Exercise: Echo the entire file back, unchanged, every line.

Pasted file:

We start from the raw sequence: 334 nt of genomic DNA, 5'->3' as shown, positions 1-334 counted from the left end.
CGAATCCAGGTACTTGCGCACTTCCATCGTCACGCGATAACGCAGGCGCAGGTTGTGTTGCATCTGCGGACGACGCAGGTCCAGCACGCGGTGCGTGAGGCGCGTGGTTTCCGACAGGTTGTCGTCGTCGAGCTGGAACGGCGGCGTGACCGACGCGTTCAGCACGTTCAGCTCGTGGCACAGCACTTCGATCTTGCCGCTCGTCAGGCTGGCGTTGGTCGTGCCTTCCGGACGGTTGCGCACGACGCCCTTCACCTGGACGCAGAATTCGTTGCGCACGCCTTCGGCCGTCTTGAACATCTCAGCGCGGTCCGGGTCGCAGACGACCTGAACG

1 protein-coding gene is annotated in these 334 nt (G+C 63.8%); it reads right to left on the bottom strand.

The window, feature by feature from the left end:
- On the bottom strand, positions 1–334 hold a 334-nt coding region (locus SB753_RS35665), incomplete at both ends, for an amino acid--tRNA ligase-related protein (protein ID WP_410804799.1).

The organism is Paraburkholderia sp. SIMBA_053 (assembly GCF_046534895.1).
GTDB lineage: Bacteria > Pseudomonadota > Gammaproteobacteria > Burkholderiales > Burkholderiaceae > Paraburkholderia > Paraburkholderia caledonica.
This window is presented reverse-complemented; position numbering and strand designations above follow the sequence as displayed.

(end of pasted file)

We start from the raw sequence: 334 nt of genomic DNA, 5'->3' as shown, positions 1-334 counted from the left end.
CGAATCCAGGTACTTGCGCACTTCCATCGTCACGCGATAACGCAGGCGCAGGTTGTGTTGCATCTGCGGACGACGCAGGTCCAGCACGCGGTGCGTGAGGCGCGTGGTTTCCGACAGGTTGTCGTCGTCGAGCTGGAACGGCGGCGTGACCGACGCGTTCAGCACGTTCAGCTCGTGGCACAGCACTTCGATCTTGCCGCTCGTCAGGCTGGCGTTGGTCGTGCCTTCCGGACGGTTGCGCACGACGCCCTTCACCTGGACGCAGAATTCGTTGCGCACGCCTTCGGCCGTCTTGAACATCTCAGCGCGGTCCGGGTCGCAGACGACCTGAACG

1 protein-coding gene is annotated in these 334 nt (G+C 63.8%); it reads right to left on the bottom strand.

The window, feature by feature from the left end:
- On the bottom strand, positions 1–334 hold a 334-nt coding region (locus SB753_RS35665), incomplete at both ends, for an amino acid--tRNA ligase-related protein (protein ID WP_410804799.1).

The organism is Paraburkholderia sp. SIMBA_053 (assembly GCF_046534895.1).
GTDB lineage: Bacteria > Pseudomonadota > Gammaproteobacteria > Burkholderiales > Burkholderiaceae > Paraburkholderia > Paraburkholderia caledonica.
This window is presented reverse-complemented; position numbering and strand designations above follow the sequence as displayed.